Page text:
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Pardon Me Boy, Is That a Federally Approved Railroad Crossing?
Description Arkansas high court held that once a railroad crossing has complied with the Federal Railroad Safety Act standards, a railroad cannot be found negligent with respect to the warning devices it has in place to deter accidents at that crossing.
Topic Torts
Key Words Negligence, Federal Preemption
C A S E   S U M M A R Y
Facts Jonathan Sharp collided with a Union Pacific train at a street crossing in Marianna, Arkansas. He sued the railroad for negligence (1) for failure to maintain adequate warning devices and (2) for failing to keep a proper lookout for vehicles at the crossing. Jury found the railroad negligent. The trial court entered a partial summary judgment in favor of the railroad on the issue of whether it placed adequate warning devices at the crossing.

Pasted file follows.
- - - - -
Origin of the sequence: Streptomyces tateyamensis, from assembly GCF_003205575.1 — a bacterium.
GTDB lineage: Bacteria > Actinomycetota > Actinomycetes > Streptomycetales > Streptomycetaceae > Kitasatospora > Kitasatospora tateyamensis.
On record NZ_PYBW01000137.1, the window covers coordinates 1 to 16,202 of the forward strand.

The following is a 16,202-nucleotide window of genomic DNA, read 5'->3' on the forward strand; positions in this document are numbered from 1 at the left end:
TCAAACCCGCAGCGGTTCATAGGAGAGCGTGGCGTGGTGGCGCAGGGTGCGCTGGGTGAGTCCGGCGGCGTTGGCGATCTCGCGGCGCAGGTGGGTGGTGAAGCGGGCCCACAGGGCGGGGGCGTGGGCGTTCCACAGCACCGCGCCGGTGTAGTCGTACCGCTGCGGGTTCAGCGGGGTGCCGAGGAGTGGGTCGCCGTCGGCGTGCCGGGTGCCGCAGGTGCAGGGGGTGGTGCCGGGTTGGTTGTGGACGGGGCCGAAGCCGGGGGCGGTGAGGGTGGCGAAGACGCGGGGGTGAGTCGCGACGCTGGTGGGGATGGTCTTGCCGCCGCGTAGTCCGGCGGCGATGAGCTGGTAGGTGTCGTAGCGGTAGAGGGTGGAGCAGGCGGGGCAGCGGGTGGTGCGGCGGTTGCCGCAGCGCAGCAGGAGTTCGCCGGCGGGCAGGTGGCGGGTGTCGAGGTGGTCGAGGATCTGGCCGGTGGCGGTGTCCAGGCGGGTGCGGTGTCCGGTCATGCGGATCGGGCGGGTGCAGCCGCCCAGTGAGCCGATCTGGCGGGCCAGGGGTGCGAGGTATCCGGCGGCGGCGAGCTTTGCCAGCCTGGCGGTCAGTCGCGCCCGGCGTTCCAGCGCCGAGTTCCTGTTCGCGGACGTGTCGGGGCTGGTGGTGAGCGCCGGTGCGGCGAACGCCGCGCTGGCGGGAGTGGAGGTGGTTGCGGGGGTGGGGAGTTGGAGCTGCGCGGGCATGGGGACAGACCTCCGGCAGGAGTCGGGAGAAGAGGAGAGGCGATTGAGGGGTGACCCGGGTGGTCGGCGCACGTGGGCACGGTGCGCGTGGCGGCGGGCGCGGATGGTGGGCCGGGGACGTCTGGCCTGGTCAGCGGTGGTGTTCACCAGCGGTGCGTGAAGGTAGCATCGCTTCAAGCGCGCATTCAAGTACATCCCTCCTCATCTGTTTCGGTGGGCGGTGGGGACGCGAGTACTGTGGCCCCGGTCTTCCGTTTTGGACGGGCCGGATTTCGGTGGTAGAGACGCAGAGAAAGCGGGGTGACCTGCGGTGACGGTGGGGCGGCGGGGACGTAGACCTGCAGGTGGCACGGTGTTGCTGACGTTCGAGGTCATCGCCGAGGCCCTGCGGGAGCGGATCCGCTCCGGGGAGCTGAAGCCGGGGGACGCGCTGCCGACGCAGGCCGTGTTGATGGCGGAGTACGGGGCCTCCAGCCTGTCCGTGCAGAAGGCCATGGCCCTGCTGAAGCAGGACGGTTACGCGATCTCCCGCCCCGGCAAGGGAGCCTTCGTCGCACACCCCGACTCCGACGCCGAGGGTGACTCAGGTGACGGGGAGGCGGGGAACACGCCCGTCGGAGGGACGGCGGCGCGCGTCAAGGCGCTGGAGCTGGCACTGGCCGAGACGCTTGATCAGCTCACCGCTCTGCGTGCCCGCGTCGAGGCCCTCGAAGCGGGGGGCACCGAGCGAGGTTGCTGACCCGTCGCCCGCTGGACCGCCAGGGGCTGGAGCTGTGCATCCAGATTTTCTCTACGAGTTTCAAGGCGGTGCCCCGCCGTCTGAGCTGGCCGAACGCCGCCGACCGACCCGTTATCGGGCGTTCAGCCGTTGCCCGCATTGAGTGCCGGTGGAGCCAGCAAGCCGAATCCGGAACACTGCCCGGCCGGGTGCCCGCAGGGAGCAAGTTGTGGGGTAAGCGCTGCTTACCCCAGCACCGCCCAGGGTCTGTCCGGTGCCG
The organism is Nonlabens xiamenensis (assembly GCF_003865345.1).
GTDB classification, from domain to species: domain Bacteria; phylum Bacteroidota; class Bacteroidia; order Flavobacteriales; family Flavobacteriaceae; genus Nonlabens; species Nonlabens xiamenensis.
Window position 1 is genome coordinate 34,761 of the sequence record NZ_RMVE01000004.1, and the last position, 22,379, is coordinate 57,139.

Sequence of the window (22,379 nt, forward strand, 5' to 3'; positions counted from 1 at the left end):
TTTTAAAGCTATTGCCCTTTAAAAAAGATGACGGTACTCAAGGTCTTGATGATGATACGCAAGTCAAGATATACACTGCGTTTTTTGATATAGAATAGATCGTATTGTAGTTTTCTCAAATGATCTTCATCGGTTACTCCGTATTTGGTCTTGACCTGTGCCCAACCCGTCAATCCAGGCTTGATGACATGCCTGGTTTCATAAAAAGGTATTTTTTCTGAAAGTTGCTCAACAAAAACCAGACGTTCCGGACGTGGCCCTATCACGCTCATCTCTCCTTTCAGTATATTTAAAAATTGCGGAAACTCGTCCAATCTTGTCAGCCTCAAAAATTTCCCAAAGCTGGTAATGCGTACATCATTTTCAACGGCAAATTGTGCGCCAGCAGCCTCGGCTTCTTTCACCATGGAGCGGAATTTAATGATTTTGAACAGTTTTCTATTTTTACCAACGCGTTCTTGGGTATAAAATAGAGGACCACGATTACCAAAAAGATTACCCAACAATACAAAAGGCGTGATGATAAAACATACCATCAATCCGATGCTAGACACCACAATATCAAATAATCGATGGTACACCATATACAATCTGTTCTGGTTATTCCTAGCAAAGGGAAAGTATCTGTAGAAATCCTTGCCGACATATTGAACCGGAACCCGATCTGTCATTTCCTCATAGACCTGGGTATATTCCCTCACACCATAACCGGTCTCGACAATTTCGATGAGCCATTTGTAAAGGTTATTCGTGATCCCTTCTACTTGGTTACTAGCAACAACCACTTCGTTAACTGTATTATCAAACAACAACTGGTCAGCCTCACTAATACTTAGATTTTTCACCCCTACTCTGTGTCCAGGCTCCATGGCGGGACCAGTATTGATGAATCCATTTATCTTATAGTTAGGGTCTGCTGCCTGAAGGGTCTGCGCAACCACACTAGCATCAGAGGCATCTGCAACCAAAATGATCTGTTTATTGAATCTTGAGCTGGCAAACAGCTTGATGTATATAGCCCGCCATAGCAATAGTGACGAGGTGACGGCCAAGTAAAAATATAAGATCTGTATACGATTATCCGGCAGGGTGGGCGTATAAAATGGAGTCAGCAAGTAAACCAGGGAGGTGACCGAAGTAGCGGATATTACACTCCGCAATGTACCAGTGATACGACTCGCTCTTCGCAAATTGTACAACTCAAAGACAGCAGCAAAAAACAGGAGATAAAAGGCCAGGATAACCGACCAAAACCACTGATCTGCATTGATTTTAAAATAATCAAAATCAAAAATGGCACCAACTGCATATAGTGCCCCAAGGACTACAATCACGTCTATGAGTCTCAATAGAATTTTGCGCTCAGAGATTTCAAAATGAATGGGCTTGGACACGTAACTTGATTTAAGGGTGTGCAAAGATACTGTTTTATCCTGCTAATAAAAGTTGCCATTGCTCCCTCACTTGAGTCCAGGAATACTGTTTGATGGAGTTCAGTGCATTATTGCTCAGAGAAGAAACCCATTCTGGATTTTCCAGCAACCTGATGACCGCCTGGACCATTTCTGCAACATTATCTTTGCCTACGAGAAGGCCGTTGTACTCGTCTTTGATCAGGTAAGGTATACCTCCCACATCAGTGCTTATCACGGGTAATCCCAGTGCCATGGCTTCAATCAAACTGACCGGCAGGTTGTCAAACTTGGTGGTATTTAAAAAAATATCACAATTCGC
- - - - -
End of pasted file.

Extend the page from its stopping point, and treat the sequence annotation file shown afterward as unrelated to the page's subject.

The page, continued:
Decision Reversed in part and affirmed in part. "We find that ... a jury could have concluded that the railroad breached the standard of care by failing to keep a proper lookout for vehicles entering the ... crossing." Further, "Sharp presented substantial evidence of a causal connection between his damages and the railroad's actions." Hence, the case was properly submitted to the jury on the issue of negligence for proper lookout, but the trial court erred in some of its jury instructions and so must be reversed. The trial court was correct that the Federal Railroad Safety Act, which dictated the placement of the warning device that was in place at the crossing removes "the railroad's decision-making authority to determine what type of warning devices are needed at a particular crossing." The court held that "federal funds have been expended to implement the installation of warning devices at a particular intersection." Hence, the railroad could not be found negligent with respect to its warning devices.
Citation Union Pacific Railroad Co. v. Sharp, ---S.W.2d--- (1997 WL 621409, Sup. Ct., Ark.)
or
952 S.W.2d 658 (Sup. Ct., Ark., 1997)

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